What gives with that? There are many things that can cause the cancellation of an auction, but for this discussion we will focus on three of the most common causes: refinancing, bankruptcy, and bulk sale.

When an auction has been scheduled for a secured creditor, it is not uncommon for the borrower to refinance and restructure, and thus force a cancellation of an auction. Takeout financing is often structured in a way that allows business to continue and pay the original creditor. When this happens, the need for an auction no longer exists.

Bankruptcy affects auction sales in different ways depending on the situation. In a secured creditor auction, a borrower filing chapter 11 is afforded protection by the automatic stay under II U.S.C. §362. The automatic stay prevents any action to collect a debt, thus cancelling a secured creditor auction that was initiated pre-petition. Sometimes a borrower will file the morning of an auction, simply to buy more time. Oddly, the very next section of the bankruptcy code is II U.S.C §363. This section is the section that provides for the sale of assets outside the ordinary course of business and is the section that authorizes most bankruptcy auctions.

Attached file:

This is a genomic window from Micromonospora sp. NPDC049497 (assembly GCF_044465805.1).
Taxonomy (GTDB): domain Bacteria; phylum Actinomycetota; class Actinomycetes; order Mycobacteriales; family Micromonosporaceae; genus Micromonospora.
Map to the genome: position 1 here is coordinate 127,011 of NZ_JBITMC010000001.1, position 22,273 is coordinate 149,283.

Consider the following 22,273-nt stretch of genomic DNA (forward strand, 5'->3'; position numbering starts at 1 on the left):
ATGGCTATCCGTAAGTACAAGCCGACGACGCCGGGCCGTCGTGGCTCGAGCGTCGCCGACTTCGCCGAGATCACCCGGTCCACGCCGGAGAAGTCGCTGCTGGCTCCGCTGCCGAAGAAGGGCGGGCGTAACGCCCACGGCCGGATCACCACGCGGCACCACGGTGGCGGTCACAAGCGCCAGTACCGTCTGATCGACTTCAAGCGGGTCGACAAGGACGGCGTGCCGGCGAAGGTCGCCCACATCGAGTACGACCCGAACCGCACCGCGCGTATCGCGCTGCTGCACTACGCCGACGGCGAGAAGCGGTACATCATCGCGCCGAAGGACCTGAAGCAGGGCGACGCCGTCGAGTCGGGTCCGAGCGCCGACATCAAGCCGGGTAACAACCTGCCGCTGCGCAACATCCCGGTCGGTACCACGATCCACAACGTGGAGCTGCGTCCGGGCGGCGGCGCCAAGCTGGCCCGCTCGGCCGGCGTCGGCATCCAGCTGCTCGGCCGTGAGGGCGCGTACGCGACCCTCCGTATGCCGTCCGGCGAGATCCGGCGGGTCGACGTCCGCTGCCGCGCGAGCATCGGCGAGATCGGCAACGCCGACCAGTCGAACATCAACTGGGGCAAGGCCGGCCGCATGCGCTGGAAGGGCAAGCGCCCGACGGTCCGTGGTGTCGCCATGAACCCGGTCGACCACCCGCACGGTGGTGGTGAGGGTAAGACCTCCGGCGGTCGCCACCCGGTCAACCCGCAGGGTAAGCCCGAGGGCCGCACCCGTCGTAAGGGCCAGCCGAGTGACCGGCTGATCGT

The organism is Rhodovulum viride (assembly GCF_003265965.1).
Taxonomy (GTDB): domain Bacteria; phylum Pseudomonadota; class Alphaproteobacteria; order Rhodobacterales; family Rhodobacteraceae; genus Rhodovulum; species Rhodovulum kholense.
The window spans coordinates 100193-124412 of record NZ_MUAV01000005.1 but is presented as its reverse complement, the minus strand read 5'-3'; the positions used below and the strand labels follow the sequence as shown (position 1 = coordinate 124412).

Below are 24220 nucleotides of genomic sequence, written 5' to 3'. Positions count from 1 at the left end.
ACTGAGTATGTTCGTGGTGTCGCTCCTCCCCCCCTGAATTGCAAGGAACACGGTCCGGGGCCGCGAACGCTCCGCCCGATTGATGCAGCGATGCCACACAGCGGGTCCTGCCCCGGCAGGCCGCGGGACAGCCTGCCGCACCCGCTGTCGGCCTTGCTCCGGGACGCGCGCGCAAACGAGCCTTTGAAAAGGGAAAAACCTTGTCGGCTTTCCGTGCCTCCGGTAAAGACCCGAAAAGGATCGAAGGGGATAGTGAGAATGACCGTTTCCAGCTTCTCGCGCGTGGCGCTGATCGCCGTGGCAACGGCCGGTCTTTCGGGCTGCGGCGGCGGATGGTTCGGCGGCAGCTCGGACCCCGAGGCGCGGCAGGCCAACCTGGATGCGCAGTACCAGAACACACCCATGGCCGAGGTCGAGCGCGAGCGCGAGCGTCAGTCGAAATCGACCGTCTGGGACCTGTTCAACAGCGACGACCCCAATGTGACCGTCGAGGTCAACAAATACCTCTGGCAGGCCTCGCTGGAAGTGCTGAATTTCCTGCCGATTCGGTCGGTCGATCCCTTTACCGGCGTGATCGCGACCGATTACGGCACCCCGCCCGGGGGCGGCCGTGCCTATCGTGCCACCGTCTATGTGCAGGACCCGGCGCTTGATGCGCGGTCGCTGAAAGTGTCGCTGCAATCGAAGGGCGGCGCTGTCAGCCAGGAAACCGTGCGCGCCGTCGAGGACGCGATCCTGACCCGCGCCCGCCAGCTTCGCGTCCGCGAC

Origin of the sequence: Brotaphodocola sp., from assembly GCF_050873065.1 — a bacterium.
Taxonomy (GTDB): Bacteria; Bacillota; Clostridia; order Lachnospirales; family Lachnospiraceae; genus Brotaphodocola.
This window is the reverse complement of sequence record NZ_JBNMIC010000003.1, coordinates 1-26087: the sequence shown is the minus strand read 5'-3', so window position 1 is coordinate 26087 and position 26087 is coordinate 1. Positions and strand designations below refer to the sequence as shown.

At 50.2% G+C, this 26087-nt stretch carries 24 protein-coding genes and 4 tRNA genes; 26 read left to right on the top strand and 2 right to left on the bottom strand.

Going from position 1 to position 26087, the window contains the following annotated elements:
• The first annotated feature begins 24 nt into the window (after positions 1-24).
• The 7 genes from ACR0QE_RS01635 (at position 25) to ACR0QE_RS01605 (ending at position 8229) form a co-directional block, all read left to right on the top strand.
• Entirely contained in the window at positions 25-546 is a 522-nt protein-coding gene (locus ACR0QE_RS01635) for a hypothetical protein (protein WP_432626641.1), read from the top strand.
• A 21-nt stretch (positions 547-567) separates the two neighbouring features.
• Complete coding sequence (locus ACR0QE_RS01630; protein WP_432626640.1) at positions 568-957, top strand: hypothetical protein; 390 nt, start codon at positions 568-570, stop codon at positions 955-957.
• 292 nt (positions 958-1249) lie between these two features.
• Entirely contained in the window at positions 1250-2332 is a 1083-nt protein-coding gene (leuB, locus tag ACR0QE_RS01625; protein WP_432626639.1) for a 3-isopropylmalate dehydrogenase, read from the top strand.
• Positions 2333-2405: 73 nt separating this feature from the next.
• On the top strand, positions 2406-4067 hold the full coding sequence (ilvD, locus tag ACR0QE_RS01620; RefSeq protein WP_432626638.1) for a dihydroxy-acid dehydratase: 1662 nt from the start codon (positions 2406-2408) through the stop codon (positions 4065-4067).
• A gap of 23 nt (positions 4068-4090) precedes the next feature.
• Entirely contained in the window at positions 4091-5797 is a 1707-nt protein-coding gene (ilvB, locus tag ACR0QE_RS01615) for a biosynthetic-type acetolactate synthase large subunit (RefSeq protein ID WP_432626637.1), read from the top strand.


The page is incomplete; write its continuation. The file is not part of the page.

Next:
Lastly, an auction may be cancelled due to a bulk sale. It is possible that a creditor, a competitor, or third party may offer to purchase all assets for one lump sum. In this case, the borrower, bank, trustee… along with the auctioneer makes the decision whether it is a fair offer. A bulk sale is often beneficial to the client and the auctioneer because it is a guarantee that all assets will be sold. There is no way of guaranteeing the outcome of an auction, so if the offer is fair then the assets will be sold in bulk and the auction will be cancelled.

As the auctioneer, we never want to cancel an auction but hopefully this gives some understanding as to what is going on behind the scenes.